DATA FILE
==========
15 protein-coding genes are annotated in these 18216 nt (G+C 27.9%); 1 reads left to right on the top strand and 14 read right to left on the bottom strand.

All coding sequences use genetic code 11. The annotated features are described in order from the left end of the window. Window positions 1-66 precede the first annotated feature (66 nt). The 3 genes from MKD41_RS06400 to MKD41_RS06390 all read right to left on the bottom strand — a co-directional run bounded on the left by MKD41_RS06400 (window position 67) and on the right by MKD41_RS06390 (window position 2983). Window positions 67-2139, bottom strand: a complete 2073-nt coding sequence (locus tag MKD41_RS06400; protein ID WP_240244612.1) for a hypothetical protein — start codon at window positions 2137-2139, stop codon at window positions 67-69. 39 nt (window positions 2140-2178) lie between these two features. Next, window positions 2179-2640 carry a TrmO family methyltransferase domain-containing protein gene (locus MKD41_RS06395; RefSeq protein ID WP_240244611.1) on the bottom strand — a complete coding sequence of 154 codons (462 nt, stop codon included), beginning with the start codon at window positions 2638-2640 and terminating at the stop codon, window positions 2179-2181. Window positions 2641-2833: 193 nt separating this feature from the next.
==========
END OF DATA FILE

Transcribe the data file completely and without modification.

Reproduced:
15 protein-coding genes are annotated in these 18216 nt (G+C 27.9%); 1 reads left to right on the top strand and 14 read right to left on the bottom strand.

All coding sequences use genetic code 11. The annotated features are described in order from the left end of the window. Window positions 1-66 precede the first annotated feature (66 nt). The 3 genes from MKD41_RS06400 to MKD41_RS06390 all read right to left on the bottom strand — a co-directional run bounded on the left by MKD41_RS06400 (window position 67) and on the right by MKD41_RS06390 (window position 2983). Window positions 67-2139, bottom strand: a complete 2073-nt coding sequence (locus tag MKD41_RS06400; protein ID WP_240244612.1) for a hypothetical protein — start codon at window positions 2137-2139, stop codon at window positions 67-69. 39 nt (window positions 2140-2178) lie between these two features. Next, window positions 2179-2640 carry a TrmO family methyltransferase domain-containing protein gene (locus MKD41_RS06395; RefSeq protein ID WP_240244611.1) on the bottom strand — a complete coding sequence of 154 codons (462 nt, stop codon included), beginning with the start codon at window positions 2638-2640 and terminating at the stop codon, window positions 2179-2181. Window positions 2641-2833: 193 nt separating this feature from the next.